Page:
The free software ecosystem and its denizens
Free software is a remarkable phenomenon. It is a highly evolved form of collaboration: compared to other creative endeavors, free software developers all over the world are able to work together on a project with surprisingly little friction. It is a grassroots political movement which has grown from small online communities to span geographical and national boundaries. It is a multicultural social group with unique and diverse characteristics. It has spawned a variety of self-governing organizations and successful corporations.
It is also an interesting example of a gift economy. In general, participants in free software donate their work to the greater good, with no expectation of an exchange of value. Some contributions are rewarded by social or professional recognition, where the author achieves standing among their peers or receives gratitude from recipients of their work. Others indirectly evoke rewards in kind, such as where the creator of a program is rewarded by contributions from others which improve it further. Some are works for hire, where a corporation commissions a contribution through its employees, in pursuit of its own aims. There are other types of exchanges where I do not personally understand what motivates the contributor.
There are many recognized roles in free software, but they can be broadly classified into three types:
Developers are the heart of this economy. They are continuously creating and improving free software technology, and publishing their source code for other developers to use and learn from. Some developers write one program and then vanish from the community, while others contribute to many different projects over the course of decades. Highly effective developers are celebrities in the free software community.
Users, also known as “people”, are the reason why software is written. Their needs and wants determine which software is considered valuable. Many of them also contribute directly to free software in one way or another, by promoting awareness, providing testing and feedback, supporting other users, writing documentation, or building communication links. Historically, most users of free software were also its developers, but today, this is no longer true, and millions of people use free software who are not developers.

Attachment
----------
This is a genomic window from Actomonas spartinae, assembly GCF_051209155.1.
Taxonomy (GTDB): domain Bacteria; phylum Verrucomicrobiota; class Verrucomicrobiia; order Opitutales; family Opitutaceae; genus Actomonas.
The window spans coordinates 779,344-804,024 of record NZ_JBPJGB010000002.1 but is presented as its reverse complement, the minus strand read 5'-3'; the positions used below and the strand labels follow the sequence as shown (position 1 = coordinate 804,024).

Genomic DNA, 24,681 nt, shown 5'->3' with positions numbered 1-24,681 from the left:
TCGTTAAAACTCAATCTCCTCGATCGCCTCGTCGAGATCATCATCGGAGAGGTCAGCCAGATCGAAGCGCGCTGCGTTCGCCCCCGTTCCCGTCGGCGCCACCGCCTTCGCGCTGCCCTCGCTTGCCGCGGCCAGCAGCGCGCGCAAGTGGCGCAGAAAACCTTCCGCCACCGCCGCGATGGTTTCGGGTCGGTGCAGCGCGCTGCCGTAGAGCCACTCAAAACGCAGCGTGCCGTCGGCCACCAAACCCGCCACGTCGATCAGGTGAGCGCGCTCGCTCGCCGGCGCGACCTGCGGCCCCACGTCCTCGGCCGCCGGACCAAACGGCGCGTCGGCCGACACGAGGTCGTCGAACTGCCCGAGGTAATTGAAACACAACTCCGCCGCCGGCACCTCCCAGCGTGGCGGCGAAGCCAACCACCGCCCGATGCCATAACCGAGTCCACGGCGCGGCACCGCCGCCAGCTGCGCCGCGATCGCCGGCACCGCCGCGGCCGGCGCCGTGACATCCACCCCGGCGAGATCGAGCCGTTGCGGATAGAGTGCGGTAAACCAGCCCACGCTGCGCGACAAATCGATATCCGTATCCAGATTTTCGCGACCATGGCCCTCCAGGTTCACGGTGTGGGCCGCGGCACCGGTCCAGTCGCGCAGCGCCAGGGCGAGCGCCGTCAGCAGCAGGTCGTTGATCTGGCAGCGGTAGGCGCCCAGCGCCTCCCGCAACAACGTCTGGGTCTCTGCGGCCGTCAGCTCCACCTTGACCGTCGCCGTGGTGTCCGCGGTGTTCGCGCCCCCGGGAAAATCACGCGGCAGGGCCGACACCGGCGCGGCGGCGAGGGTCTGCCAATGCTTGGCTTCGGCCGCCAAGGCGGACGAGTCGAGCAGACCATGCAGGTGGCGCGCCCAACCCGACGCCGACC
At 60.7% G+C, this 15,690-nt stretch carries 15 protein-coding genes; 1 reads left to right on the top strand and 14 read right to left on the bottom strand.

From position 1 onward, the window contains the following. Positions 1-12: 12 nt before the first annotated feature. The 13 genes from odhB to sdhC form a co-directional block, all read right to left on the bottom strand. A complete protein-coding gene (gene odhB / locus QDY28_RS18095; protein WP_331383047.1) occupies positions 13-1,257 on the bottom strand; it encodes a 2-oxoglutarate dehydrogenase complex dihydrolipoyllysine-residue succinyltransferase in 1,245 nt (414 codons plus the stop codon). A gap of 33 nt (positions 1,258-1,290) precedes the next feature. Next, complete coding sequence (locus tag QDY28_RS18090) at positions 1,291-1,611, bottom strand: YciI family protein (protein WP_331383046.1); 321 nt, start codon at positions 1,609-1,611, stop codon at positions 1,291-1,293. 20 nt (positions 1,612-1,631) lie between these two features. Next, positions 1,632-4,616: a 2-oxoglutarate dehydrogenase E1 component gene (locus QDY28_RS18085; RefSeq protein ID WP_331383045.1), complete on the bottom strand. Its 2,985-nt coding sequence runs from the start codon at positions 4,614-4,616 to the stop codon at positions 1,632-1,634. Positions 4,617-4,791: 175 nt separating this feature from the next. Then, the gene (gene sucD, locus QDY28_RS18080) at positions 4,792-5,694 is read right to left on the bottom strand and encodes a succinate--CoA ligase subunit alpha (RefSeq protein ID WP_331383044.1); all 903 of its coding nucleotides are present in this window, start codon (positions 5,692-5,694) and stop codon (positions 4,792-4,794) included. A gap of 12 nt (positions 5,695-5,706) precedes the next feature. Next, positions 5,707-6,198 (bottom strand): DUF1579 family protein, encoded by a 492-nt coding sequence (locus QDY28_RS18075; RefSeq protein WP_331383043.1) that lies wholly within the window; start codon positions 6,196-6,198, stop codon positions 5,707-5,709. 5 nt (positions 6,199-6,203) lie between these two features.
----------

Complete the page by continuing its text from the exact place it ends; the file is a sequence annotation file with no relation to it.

Packagers connect these two groups. They gather up the source code produced by developers, wrap it in standardized packaging, and bundle it into collections (distributions) designed to meet the needs of users. Users experience free software almost exclusively through a distribution. As the free software stack has grown in size and complexity, so have distributions, and the maintenance of a modern distribution is a large-scale development project in itself: selecting appropriate software and versions, getting the lot working smoothly together, and releasing it in the form of a product which is accessible to users. Packagers create only a small fraction of the software included in their distribution, but they define several key aspects of “what it is like” to use it. Users most strongly associate their experience of free software with a distribution.
If free software were film, developers would be some combination of writer and crew, creating and expressing characters and a story. Users would be viewers (including critics and fans), who receive and interpret the work. Packagers would be the film crew, realizing the production on film so that it can be seen.
If free software were food, developers would be chefs, developing recipes and cooking. Users would eat and critique the dishes. Packagers would be restaurateurs, serving customers and creating an environment in which they can experience the food.
Neither of these analogies are very complete. In particular, these analogies fail to capture the strange loops of free software. Every developer is also a user, reliant upon of thousands of other programs which they receive in packaged form order to do their development work. Every team of packagers develops some software in order to make their distribution work, and they use the distribution itself in order to do so.
Distributions, and the integration work that they do, are a critical part of this ecosystem. Many of us would not be using free software today if not for the efforts of projects like Debian, whose mission is to produce a complete system out of free software created by others. In my case, Debian provided both the means and the motivation for my contributions to free software, and later made Ubuntu possible.
Strong, productive relationships between these groups are essential to continuing the growth and development of free software. Whichever groups you’re part of, get to know your counterparts in other groups. Talk to the people who are packaging your software, writing the software you package, using your software or packages. Learn about the problems they face and how you can help each other. Don’t assume that this communication is someone else’s job: reach out and make it happen.